Sealed with a twist
Few figures evoke greater pity than the orphan. In Victorian times, orphans consigned to the workhouse were stock figures, brought vividly to life by writers like Charles Dickens. If they were to make it in life, they needed either a mysterious and wealthy great aunt, or boundless wits and a great deal of luck. And for all the fashionable political talk today of social mobility, stories of prevailing over such adversity are still few and far between. But they are memorable. Consider then the remarkable success of an orphan of an orphan: Young’s valve.
James (Jim) Young was born in 1915 in Saltcoats on the Firth of Clyde in Scotland. After his father was killed in action on the western front in the last weeks of the first world war, Jim was brought up by his grandmother, supported by the government’s orphan’s pension of ‘7/6 a week’.
At the age of 18, the local job centre drew his attention to an opportunity in London to work in the new neon sign industry. Excited by the bright lights of the big city, Young didn’t hesitate and took the train south. After a government training course, he joined the glassware company Aimer. Making the signs required not just steady hands, but also a flair for design; Young loved the work.
After the second world war, Young – now married to a glassblower, Phyllis, and with a son, David – set up his own firm in north London making ground glass ball joints and high vacuum stopcocks. It was a good time to be in the business. Chemistry and the vacuum electronics industry were booming and there was an almost insatiable appetite for glass valves and fittings.
But Jim was set on expanding the business and in 1950 he gambled on an opportunity to set up in Toronto, Canada, serving the much larger North American market. It was a bust. The market proved impenetrable and the Youngs returned to England in 1952 to restart the business in Acton, steadily building a network of clients. Jim had outstanding abilities; his son David calls him a ‘Leonardo among glassblowers’. But he also visited his customers to find out what they needed.
Some time in the early 1960s Jim visited the head of Shell’s glass workshop, Ken Gee. As a teenager, Gee had been the Youngs’ babysitter and had obtained his first glassblowing job on Young’s recommendation. Gee showed Young a new Dutch ball joint that was equipped with an O-ring in place of ground glass making it interchangeable, greaseless and mercury-free. Could he make such a thing?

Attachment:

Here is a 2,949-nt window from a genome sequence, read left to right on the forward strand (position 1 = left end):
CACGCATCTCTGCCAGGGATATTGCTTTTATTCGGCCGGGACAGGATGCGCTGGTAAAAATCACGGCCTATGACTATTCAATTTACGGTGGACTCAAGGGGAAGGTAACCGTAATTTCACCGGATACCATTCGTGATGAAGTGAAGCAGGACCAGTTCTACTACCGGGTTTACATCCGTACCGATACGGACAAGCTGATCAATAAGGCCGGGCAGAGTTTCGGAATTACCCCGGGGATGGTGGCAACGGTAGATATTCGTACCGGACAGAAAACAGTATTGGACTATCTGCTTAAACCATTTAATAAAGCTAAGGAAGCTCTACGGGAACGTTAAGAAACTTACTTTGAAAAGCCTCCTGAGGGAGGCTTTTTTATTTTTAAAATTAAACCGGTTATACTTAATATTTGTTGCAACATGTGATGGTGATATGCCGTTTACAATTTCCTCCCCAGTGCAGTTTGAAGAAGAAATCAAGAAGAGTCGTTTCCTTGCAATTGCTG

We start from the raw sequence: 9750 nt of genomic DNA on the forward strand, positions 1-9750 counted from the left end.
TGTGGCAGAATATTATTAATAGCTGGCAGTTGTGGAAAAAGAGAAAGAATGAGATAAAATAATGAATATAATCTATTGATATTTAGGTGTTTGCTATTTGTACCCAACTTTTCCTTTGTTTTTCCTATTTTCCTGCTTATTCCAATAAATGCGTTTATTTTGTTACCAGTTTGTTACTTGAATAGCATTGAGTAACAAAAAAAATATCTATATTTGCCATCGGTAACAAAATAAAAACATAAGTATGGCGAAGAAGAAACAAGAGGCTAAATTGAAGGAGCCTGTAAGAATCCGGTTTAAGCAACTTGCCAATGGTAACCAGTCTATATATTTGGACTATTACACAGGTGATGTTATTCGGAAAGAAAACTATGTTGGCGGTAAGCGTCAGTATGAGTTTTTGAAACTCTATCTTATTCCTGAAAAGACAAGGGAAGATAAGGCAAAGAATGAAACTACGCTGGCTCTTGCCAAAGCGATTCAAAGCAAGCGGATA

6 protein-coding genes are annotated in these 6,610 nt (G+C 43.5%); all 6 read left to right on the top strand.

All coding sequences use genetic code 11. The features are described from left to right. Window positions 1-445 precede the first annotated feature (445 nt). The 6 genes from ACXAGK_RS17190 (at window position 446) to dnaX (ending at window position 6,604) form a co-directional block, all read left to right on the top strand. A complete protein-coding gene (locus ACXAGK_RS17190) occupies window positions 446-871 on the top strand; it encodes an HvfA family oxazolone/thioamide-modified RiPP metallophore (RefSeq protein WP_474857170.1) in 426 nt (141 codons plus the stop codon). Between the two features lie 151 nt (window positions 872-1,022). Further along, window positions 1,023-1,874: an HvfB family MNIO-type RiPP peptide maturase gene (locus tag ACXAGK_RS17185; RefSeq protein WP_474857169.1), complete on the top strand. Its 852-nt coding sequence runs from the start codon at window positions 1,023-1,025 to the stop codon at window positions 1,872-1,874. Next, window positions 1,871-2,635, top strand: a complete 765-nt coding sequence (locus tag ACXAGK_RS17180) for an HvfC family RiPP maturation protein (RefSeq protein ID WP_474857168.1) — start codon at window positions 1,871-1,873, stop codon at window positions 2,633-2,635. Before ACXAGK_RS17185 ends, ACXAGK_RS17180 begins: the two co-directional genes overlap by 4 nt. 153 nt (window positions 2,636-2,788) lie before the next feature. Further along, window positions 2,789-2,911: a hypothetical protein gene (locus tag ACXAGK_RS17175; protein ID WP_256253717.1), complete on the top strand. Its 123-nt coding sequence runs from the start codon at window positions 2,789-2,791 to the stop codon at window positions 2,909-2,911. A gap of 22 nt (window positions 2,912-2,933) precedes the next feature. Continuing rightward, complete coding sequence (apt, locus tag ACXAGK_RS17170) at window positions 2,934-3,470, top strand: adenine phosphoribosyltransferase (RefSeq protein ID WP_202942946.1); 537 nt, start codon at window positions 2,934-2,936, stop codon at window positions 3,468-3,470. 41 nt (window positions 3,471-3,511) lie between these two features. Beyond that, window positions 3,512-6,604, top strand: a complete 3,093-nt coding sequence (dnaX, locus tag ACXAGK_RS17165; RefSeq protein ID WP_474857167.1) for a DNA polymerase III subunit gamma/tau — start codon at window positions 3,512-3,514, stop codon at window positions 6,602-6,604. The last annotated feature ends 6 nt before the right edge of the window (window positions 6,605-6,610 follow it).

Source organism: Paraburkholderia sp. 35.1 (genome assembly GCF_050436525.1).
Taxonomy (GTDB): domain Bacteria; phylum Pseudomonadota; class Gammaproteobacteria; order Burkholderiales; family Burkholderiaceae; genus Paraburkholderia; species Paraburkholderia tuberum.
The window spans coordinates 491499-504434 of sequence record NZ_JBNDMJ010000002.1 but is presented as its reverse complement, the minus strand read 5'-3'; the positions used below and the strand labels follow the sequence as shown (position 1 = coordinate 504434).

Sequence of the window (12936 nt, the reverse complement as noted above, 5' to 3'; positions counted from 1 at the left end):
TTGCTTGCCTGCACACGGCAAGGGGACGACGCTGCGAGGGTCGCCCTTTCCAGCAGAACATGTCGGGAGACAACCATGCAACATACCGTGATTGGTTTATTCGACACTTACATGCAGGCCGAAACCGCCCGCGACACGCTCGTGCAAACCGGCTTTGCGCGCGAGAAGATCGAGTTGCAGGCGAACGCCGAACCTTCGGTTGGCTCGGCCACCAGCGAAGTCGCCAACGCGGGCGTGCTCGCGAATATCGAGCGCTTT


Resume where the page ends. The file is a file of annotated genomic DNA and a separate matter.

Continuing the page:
Jim started making prototypes, thinking about O-rings and how to make the grooves to seat them. He sent Gee the prototypes to test and Young’s soon had a new line of products to sell.
A few weeks later, one of the works’ hydraulic grinders failed. Keen to save money, Young and his son, now also a glassblower, took the machine apart. In the shaft, they spotted two O-rings that acted as a seal for the oil in the cylinder. It was a lightbulb moment.
Jim suddenly imagined a new kind of stopcock in which a cylindrical glass plug could be moved up or down in a precision bore barrel to open and close an opening in a straight piece of glass. The barrel was fitted with a brass flange equipped with a screw thread to drive the plug. But the first prototypes were too fragile and unbalanced to really work.
Then Young thought of Teflon, DuPont’s inert new wonder-polymer. All of the intuition Young had honed in his days making signs came together in an inspired design that could only have come from a master glassblower. The Teflon plug was equipped with three O-rings – one in Teflon seating on a delicate bulb of glass blown at the junction of the glass manifolds and two more sealing the gap between the barrel and the plug itself. To make the thread, the precision tubing was heated inside a threaded steel pipe turned on a lathe. The plug was equipped with a threaded green plastic head.
The result was a valve of elegant simplicity; clean, robust and reusable. When the green dye faded, Young asked the manufacturer to supply coloured plastic instead. They sent yellow. Though some users asked for colour-coded taps, yellow was the colour that stuck and that we lab rats would come to associate with the Young name.
Their patent appeared just in time. Within months Fischer·Porter in the US published an analogous, if less elegant design. At ICI in Welwyn, glassblower Donald Nightingale created a Teflon valve without O-rings but with an internal screw to compensate for thermal expansion: it would be marketed under the name Rotaflo.
Young continued to innovate, but the company struggled badly in the recessions of the 1980s and eventually went into receivership. The name Young still meant something, however, and the now orphaned yellow taps were quickly rescued by GPE Scientific. Today the stopcocks are as reliable and yellow as ever, with the name J Young standing proud on the cap. These are stopcocks I have known, depended on, and, yes, loved, for over 30 years. The orphan had made good.
Andrea Sella (@Sellathechemist) teaches chemistry at University College London, UK
I am very grateful to David Young for his reminiscences, to Rob Williams and Reece Bramley for hints and clues from their files and memories and to Kevin Doyle for giving me an early prototype.
J Young and D J Young, UK patent, GB1253205
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